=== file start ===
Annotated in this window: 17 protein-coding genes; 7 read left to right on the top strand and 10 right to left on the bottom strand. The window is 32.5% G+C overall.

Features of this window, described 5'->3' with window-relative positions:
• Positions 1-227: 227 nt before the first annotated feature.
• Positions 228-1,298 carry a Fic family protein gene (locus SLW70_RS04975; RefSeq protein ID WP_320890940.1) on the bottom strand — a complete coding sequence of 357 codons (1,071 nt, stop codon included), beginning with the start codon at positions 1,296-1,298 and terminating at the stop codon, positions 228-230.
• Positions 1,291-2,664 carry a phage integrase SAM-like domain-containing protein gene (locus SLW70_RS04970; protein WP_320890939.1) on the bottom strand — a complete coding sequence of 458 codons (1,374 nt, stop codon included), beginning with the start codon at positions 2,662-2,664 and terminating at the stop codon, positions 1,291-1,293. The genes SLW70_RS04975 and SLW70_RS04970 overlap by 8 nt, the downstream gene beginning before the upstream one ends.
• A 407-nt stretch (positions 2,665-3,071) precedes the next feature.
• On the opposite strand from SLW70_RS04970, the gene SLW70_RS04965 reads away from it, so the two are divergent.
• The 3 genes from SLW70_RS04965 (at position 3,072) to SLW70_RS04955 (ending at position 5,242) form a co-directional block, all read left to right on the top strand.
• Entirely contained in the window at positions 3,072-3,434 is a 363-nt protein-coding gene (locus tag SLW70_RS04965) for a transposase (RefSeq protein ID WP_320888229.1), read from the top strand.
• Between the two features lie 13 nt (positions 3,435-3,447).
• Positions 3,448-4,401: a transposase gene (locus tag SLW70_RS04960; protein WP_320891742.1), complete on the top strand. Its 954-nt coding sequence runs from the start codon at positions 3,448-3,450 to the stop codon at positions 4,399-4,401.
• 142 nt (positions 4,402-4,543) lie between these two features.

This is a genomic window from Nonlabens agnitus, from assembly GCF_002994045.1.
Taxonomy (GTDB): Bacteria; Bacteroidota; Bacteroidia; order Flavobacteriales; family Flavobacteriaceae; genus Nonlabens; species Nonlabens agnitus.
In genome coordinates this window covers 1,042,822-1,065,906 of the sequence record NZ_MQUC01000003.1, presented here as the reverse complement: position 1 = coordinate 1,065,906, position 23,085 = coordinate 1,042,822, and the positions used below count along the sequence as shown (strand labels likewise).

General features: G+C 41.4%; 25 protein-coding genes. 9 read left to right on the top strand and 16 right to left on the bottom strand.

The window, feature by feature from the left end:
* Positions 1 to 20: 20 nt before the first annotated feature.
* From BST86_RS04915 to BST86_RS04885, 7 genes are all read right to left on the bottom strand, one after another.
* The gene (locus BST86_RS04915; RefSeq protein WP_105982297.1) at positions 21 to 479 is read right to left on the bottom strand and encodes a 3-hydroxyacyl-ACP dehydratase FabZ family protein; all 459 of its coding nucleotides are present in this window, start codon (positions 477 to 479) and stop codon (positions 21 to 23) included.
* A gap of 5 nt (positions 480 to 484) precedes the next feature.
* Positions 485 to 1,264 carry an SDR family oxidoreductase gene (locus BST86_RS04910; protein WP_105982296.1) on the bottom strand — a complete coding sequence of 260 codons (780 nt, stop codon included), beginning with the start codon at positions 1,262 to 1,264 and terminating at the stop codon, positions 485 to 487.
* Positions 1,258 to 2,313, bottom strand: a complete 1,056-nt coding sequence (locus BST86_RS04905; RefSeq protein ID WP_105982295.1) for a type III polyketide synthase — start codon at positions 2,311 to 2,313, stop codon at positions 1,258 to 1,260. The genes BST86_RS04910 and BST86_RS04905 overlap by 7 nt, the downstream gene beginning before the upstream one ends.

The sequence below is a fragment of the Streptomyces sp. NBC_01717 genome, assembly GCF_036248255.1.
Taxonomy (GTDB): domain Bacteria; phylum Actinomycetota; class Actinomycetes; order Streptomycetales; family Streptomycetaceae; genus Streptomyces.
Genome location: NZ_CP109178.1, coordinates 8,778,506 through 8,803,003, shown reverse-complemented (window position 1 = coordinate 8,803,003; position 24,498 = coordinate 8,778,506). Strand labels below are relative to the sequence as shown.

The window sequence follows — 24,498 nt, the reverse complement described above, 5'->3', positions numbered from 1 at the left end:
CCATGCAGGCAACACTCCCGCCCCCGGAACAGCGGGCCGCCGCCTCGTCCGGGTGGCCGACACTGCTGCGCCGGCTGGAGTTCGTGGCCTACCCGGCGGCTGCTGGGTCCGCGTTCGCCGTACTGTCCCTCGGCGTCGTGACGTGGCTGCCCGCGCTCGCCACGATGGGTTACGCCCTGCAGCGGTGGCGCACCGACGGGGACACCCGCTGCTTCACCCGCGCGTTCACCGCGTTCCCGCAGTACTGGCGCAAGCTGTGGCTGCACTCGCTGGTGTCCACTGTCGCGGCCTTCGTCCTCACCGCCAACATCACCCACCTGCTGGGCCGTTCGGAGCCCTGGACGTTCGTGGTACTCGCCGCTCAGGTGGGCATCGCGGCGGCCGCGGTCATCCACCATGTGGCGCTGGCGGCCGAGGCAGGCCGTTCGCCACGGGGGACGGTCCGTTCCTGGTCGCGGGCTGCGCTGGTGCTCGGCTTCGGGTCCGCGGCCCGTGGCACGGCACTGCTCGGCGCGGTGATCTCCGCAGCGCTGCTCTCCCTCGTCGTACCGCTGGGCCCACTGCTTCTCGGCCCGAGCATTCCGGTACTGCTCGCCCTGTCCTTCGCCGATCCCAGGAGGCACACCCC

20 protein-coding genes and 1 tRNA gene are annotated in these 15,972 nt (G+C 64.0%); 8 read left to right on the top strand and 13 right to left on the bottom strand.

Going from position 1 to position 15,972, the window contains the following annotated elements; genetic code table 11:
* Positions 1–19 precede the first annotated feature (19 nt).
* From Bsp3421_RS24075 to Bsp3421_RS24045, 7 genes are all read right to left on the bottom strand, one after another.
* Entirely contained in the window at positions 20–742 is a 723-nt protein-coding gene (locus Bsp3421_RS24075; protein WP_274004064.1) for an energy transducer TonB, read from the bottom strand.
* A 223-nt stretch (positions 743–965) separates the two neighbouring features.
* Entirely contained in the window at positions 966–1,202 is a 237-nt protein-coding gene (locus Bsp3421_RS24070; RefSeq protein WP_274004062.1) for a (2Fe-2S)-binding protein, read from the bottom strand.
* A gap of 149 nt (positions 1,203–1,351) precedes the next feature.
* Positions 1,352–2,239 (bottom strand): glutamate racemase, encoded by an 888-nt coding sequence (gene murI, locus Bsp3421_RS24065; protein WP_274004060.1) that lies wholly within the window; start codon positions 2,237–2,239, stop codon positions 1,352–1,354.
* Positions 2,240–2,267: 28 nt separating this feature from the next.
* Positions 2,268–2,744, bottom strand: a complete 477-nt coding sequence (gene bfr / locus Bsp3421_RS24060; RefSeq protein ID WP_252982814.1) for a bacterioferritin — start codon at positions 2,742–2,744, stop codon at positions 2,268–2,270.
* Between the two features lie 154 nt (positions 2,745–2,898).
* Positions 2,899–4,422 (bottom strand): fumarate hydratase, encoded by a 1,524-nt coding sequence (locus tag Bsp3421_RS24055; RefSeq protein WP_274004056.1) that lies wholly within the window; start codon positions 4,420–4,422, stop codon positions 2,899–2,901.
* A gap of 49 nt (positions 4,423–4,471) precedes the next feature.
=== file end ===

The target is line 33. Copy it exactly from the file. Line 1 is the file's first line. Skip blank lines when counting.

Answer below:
* Entirely contained in the window at positions 20–742 is a 723-nt protein-coding gene (locus Bsp3421_RS24075; protein WP_274004064.1) for an energy transducer TonB, read from the bottom strand.